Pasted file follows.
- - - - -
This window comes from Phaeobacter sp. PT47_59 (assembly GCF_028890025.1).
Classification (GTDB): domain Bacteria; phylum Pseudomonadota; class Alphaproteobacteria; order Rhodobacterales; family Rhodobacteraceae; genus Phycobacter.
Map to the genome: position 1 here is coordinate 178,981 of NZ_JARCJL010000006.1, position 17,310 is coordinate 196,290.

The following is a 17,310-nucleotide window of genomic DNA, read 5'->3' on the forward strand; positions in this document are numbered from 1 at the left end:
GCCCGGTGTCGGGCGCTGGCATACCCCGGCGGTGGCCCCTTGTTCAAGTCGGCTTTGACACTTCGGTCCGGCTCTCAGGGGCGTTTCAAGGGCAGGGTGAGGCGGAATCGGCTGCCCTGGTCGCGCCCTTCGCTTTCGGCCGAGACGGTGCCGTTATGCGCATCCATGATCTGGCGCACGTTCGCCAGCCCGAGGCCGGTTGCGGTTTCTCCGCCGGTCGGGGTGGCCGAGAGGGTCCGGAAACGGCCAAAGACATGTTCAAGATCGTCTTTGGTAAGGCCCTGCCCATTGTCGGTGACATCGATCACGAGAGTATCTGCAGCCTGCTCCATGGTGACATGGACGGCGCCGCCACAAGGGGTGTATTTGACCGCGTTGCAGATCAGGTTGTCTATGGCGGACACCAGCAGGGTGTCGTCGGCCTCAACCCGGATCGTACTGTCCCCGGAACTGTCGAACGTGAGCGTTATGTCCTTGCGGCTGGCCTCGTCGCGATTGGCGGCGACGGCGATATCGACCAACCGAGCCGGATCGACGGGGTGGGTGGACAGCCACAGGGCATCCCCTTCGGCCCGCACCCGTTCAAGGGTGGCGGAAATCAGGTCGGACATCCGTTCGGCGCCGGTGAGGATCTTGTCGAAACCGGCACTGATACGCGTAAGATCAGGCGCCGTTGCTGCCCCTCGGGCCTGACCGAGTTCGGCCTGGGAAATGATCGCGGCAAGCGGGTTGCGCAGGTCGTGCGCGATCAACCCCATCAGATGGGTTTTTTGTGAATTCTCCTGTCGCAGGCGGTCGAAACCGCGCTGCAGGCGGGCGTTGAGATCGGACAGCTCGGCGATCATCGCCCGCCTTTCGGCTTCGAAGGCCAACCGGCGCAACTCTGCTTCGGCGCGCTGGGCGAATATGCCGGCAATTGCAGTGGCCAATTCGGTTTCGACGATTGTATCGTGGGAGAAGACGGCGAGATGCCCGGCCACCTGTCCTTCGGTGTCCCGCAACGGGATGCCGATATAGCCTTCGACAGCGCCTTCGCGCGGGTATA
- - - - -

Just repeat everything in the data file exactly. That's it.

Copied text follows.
This window comes from Phaeobacter sp. PT47_59 (assembly GCF_028890025.1).
Classification (GTDB): domain Bacteria; phylum Pseudomonadota; class Alphaproteobacteria; order Rhodobacterales; family Rhodobacteraceae; genus Phycobacter.
Map to the genome: position 1 here is coordinate 178,981 of NZ_JARCJL010000006.1, position 17,310 is coordinate 196,290.

The following is a 17,310-nucleotide window of genomic DNA, read 5'->3' on the forward strand; positions in this document are numbered from 1 at the left end:
GCCCGGTGTCGGGCGCTGGCATACCCCGGCGGTGGCCCCTTGTTCAAGTCGGCTTTGACACTTCGGTCCGGCTCTCAGGGGCGTTTCAAGGGCAGGGTGAGGCGGAATCGGCTGCCCTGGTCGCGCCCTTCGCTTTCGGCCGAGACGGTGCCGTTATGCGCATCCATGATCTGGCGCACGTTCGCCAGCCCGAGGCCGGTTGCGGTTTCTCCGCCGGTCGGGGTGGCCGAGAGGGTCCGGAAACGGCCAAAGACATGTTCAAGATCGTCTTTGGTAAGGCCCTGCCCATTGTCGGTGACATCGATCACGAGAGTATCTGCAGCCTGCTCCATGGTGACATGGACGGCGCCGCCACAAGGGGTGTATTTGACCGCGTTGCAGATCAGGTTGTCTATGGCGGACACCAGCAGGGTGTCGTCGGCCTCAACCCGGATCGTACTGTCCCCGGAACTGTCGAACGTGAGCGTTATGTCCTTGCGGCTGGCCTCGTCGCGATTGGCGGCGACGGCGATATCGACCAACCGAGCCGGATCGACGGGGTGGGTGGACAGCCACAGGGCATCCCCTTCGGCCCGCACCCGTTCAAGGGTGGCGGAAATCAGGTCGGACATCCGTTCGGCGCCGGTGAGGATCTTGTCGAAACCGGCACTGATACGCGTAAGATCAGGCGCCGTTGCTGCCCCTCGGGCCTGACCGAGTTCGGCCTGGGAAATGATCGCGGCAAGCGGGTTGCGCAGGTCGTGCGCGATCAACCCCATCAGATGGGTTTTTTGTGAATTCTCCTGTCGCAGGCGGTCGAAACCGCGCTGCAGGCGGGCGTTGAGATCGGACAGCTCGGCGATCATCGCCCGCCTTTCGGCTTCGAAGGCCAACCGGCGCAACTCTGCTTCGGCGCGCTGGGCGAATATGCCGGCAATTGCAGTGGCCAATTCGGTTTCGACGATTGTATCGTGGGAGAAGACGGCGAGATGCCCGGCCACCTGTCCTTCGGTGTCCCGCAACGGGATGCCGATATAGCCTTCGACAGCGCCTTCGCGCGGGTATA